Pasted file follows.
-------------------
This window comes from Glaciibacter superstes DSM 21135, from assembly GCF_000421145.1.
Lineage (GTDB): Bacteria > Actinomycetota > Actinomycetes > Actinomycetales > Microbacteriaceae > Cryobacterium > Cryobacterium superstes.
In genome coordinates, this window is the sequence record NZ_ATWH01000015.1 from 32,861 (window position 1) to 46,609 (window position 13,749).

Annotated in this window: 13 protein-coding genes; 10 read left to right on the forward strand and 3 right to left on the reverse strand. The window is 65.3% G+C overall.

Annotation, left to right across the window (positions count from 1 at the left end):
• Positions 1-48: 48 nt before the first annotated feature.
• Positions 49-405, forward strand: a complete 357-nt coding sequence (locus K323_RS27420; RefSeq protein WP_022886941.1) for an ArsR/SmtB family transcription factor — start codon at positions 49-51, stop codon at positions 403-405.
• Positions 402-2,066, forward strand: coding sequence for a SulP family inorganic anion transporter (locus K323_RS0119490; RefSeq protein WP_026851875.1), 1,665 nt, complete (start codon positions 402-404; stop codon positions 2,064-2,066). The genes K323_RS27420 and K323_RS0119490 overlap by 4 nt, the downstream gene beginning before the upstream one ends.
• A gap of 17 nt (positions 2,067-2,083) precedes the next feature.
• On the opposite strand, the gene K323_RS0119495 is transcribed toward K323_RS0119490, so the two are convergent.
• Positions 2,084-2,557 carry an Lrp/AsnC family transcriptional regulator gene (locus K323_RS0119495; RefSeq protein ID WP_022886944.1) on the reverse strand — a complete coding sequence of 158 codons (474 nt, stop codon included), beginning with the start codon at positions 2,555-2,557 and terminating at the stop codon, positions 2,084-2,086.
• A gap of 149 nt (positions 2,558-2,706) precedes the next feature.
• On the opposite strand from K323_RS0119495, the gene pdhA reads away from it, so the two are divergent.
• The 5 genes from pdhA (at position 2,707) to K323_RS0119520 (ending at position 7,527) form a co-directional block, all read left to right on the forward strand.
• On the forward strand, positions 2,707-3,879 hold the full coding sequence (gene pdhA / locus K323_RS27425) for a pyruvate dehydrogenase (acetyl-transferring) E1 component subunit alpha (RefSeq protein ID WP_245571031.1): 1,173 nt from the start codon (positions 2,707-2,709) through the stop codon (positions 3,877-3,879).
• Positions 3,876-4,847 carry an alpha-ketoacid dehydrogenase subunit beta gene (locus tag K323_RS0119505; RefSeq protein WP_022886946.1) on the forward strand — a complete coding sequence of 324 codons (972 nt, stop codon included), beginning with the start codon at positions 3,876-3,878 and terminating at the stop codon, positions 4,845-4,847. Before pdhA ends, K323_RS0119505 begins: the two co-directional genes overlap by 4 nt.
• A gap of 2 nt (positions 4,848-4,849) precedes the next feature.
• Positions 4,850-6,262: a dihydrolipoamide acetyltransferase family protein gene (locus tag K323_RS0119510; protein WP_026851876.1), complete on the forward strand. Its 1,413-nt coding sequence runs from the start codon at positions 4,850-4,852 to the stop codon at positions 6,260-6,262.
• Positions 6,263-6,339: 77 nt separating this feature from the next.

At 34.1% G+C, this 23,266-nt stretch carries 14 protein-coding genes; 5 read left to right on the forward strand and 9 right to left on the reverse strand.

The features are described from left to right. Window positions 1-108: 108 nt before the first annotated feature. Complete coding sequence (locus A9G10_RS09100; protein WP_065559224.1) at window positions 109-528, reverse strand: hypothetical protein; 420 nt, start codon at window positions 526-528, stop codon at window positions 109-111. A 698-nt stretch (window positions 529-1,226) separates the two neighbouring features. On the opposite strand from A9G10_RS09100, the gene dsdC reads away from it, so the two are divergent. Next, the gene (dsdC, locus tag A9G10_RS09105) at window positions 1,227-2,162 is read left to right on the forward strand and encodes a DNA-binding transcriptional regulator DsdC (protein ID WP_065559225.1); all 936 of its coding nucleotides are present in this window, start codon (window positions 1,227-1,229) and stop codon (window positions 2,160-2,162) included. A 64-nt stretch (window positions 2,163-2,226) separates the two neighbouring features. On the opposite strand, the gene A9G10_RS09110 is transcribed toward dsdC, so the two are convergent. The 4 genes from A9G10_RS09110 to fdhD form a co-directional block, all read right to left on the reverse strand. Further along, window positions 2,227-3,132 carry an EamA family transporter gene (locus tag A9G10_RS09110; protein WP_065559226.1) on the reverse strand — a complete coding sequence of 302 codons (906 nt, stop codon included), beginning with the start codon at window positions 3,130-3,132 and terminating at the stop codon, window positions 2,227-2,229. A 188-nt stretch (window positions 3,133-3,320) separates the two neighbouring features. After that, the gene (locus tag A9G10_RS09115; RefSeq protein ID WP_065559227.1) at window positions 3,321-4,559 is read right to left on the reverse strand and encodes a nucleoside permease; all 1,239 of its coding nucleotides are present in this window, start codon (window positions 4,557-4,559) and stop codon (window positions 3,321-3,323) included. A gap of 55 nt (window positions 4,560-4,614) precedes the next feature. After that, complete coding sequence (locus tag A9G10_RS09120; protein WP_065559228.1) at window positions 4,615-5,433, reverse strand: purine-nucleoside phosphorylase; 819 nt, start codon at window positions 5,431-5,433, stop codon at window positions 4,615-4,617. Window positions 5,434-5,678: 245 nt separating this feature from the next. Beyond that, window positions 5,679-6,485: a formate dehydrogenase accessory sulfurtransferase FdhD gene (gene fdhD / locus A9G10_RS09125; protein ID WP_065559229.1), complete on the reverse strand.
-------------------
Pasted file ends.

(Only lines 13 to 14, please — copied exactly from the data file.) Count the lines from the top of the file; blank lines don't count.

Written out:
• On the opposite strand from K323_RS0119495, the gene pdhA reads away from it, so the two are divergent.
• The 5 genes from pdhA (at position 2,707) to K323_RS0119520 (ending at position 7,527) form a co-directional block, all read left to right on the forward strand.